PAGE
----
Herzog is a man seeking balance, trying to regain a foothold on his life. Thrown out of his ex-wife’s house, Herzog retreats to his abandoned home in a remote village in the Berkshire Mountains. Amid the dust of the disused house, he begins scribbling letters to family, friends, lovers, colleagues, enemies, dead philosophers, ex-presidents—anyone with whom he feels compelled to set the record straight. The letters—which are never sent—are a means to cure himself of the psychic strain of the failures of his life: that of being a bad husband, a loving but poor father, an ungrateful child, a distant brother, an egoist to friends, and an apathetic citizen.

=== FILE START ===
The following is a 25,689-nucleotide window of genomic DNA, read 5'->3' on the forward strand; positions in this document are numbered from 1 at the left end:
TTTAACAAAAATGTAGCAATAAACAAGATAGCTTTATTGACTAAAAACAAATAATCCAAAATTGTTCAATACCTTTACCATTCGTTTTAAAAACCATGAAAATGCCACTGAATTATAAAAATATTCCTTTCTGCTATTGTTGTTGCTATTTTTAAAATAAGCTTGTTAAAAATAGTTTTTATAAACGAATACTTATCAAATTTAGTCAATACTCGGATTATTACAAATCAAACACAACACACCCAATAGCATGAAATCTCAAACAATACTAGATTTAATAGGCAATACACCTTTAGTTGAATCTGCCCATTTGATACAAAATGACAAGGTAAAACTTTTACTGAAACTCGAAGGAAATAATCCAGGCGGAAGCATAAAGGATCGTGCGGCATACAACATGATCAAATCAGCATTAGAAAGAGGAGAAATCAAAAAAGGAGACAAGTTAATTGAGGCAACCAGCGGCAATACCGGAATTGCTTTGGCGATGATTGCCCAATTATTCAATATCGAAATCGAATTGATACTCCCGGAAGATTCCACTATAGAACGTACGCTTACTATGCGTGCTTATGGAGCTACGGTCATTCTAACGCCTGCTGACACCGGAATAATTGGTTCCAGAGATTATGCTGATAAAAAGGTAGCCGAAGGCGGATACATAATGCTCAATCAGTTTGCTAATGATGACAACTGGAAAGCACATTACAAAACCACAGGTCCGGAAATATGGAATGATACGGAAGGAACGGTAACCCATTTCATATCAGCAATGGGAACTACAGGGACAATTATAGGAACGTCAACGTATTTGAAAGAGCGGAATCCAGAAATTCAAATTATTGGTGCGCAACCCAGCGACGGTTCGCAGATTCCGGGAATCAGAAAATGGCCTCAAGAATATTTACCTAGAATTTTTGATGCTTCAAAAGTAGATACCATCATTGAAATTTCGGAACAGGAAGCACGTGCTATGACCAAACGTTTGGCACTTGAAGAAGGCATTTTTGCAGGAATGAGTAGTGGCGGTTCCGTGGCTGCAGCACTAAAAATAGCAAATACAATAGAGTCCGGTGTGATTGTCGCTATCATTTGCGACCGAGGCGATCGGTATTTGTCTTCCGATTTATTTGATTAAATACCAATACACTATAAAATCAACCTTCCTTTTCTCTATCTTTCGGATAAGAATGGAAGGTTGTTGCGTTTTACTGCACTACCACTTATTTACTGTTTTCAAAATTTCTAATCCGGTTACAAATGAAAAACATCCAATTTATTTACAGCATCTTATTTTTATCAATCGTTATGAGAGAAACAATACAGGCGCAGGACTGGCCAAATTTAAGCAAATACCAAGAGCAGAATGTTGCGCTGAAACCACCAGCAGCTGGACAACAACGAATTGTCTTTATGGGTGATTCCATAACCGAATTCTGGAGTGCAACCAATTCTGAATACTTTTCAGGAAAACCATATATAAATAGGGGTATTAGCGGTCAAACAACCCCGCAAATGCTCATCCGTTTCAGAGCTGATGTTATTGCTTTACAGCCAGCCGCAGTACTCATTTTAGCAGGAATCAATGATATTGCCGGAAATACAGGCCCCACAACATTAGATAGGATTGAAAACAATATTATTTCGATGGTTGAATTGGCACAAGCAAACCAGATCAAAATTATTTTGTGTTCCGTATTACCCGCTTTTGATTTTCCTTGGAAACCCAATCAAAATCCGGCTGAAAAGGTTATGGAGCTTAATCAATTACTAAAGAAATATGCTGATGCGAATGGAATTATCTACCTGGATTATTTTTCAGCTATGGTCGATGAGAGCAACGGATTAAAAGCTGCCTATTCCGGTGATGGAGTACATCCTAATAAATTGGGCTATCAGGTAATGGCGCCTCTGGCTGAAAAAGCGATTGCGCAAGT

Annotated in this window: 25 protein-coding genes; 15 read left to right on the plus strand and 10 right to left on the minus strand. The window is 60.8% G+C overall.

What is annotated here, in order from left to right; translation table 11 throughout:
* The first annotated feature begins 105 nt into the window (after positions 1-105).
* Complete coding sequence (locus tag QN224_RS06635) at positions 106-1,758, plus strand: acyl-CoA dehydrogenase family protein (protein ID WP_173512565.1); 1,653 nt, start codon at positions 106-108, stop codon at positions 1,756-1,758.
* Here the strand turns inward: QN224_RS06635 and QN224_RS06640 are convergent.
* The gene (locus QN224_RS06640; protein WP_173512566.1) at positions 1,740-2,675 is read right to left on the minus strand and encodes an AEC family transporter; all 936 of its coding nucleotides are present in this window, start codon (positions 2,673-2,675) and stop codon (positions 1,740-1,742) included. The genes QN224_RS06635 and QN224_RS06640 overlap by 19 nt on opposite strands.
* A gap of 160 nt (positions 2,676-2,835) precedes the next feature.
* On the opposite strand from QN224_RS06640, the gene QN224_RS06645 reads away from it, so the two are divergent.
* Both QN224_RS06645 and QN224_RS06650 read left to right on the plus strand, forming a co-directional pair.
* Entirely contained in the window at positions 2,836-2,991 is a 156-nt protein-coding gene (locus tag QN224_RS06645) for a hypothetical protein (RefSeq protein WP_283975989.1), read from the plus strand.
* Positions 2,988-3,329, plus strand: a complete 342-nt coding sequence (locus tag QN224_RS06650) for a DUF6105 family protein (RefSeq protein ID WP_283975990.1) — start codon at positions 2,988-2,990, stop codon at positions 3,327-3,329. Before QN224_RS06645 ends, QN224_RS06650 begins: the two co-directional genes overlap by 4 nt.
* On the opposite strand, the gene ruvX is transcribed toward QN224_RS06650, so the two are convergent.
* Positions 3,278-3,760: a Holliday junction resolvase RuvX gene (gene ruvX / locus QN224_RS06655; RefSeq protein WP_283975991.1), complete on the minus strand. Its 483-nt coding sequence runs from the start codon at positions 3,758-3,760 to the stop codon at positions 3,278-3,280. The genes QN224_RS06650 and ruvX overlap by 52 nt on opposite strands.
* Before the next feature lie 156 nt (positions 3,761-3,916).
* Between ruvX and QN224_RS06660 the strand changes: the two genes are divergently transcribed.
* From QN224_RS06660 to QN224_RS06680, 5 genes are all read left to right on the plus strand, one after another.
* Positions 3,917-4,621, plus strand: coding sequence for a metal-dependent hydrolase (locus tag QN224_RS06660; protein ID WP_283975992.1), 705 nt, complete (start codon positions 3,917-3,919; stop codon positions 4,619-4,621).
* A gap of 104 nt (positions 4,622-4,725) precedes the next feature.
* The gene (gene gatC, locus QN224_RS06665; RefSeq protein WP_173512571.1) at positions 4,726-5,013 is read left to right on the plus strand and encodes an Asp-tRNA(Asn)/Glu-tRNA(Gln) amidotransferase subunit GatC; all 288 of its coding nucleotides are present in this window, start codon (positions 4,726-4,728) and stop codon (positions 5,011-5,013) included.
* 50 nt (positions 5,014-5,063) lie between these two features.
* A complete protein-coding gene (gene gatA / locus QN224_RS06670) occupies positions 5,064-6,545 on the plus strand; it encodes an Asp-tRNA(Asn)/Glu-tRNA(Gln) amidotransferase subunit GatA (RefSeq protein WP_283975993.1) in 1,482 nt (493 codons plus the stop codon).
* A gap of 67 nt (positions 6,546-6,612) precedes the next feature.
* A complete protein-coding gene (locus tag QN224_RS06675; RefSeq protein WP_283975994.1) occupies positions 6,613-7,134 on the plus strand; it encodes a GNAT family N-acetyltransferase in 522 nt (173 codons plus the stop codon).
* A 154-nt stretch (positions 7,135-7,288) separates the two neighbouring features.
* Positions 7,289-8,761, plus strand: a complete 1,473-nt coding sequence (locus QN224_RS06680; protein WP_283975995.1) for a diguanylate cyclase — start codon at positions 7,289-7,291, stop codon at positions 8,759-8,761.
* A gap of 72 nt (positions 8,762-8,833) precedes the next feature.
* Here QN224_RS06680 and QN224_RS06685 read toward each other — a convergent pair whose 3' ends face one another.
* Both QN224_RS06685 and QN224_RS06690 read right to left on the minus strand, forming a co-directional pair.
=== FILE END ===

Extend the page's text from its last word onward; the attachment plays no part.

Herzog is primarily a novel of redemption. For all of its innovative techniques and brilliant comedy, it tells one of the oldest of stories. Like The Divine Comedy, it progresses from darkness to light, from ignorance to enlightenment. Today it is still considered one of the greatest literary expressions of postwar America.
Customer ReviewsSee All
Why has no one reviewed this book? Why have I not connected to Saul's work until now? Anyway, I'm glad I bought it. The reader/performer rendered the characters and the narrative masterfully. Not too much color added, but just the right feel to the diction and the emotion of the dialogue.
As for the book, I liked it very much. Very edifying, sobering, expansive. I think Bellow is like a modern Tolstoy, except sadly, without a clear concession to the divine. The humanity of the story, the perceptions of the central figure, Herzog, are spun such that Bellow's genius comes second only to the life of the story itself.
A sad man's rumination
It is rare that I don’t finish an audiobook. I did not finish this one.
Misogynistic and ruminating - who cares. - Not me.